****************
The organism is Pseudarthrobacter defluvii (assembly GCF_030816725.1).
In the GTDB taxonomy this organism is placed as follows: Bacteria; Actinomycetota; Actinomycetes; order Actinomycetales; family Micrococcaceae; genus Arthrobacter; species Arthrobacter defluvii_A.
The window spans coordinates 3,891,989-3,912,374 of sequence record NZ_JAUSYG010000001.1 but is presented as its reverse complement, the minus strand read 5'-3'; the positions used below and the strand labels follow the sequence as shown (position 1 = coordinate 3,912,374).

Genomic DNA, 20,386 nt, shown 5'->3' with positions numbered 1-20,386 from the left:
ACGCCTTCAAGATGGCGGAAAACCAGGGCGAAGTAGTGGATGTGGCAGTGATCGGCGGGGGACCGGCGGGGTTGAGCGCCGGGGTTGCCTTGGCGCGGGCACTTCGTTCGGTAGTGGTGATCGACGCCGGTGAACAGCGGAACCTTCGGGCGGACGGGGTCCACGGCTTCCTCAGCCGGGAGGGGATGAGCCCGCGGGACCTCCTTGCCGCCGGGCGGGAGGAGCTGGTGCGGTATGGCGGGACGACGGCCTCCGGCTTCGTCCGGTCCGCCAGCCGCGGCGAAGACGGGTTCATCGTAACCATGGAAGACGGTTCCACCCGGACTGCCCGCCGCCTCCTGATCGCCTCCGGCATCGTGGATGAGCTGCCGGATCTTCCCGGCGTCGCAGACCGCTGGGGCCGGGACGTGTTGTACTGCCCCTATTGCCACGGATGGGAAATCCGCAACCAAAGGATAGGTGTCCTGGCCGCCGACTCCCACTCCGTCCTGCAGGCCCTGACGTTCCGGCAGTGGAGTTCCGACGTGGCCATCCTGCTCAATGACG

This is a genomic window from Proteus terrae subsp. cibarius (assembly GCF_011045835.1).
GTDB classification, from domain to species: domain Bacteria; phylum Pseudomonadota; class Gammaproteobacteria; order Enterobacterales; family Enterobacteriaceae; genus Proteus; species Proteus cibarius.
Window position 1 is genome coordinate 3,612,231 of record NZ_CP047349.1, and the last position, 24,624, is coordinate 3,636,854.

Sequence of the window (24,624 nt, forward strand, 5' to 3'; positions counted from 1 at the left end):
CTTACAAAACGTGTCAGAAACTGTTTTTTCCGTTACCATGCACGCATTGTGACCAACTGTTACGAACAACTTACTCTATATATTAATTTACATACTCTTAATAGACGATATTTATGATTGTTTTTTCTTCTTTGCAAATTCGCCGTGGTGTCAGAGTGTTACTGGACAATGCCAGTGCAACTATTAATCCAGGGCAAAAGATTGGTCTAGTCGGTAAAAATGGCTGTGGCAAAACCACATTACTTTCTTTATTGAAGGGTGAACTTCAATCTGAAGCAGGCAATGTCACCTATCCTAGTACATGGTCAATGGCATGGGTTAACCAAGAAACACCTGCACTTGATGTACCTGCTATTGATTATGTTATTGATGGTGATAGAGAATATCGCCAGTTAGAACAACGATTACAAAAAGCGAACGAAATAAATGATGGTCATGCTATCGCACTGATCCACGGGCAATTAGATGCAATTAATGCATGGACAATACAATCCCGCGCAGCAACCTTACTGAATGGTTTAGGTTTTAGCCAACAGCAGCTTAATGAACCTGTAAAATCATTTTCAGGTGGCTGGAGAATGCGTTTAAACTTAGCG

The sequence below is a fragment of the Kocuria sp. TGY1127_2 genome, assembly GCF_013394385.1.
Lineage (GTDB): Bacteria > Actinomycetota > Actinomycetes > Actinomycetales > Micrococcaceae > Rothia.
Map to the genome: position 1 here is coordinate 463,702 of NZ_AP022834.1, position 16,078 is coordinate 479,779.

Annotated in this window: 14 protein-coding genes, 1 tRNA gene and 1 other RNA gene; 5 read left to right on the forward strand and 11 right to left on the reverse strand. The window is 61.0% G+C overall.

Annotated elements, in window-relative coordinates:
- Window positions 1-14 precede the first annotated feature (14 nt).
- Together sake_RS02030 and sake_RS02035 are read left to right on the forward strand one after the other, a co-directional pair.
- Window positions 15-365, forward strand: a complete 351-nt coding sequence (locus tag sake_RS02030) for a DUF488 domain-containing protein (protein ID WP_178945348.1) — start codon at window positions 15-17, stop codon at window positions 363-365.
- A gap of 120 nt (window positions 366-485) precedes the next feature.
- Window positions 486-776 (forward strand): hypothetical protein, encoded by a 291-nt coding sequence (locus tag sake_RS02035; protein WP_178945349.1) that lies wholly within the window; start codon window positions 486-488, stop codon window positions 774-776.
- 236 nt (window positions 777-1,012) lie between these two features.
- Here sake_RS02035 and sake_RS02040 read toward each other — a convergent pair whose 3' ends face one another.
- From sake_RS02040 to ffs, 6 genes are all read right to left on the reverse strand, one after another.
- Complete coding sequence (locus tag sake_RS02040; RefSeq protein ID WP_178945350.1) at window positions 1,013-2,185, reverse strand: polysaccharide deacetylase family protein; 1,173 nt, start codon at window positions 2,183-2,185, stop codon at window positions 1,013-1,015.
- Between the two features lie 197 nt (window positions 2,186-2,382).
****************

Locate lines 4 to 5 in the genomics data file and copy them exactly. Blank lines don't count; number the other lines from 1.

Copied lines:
Genomic DNA, 20,386 nt, shown 5'->3' with positions numbered 1-20,386 from the left:
ACGCCTTCAAGATGGCGGAAAACCAGGGCGAAGTAGTGGATGTGGCAGTGATCGGCGGGGGACCGGCGGGGTTGAGCGCCGGGGTTGCCTTGGCGCGGGCACTTCGTTCGGTAGTGGTGATCGACGCCGGTGAACAGCGGAACCTTCGGGCGGACGGGGTCCACGGCTTCCTCAGCCGGGAGGGGATGAGCCCGCGGGACCTCCTTGCCGCCGGGCGGGAGGAGCTGGTGCGGTATGGCGGGACGACGGCCTCCGGCTTCGTCCGGTCCGCCAGCCGCGGCGAAGACGGGTTCATCGTAACCATGGAAGACGGTTCCACCCGGACTGCCCGCCGCCTCCTGATCGCCTCCGGCATCGTGGATGAGCTGCCGGATCTTCCCGGCGTCGCAGACCGCTGGGGCCGGGACGTGTTGTACTGCCCCTATTGCCACGGATGGGAAATCCGCAACCAAAGGATAGGTGTCCTGGCCGCCGACTCCCACTCCGTCCTGCAGGCCCTGACGTTCCGGCAGTGGAGTTCCGACGTGGCCATCCTGCTCAATGACG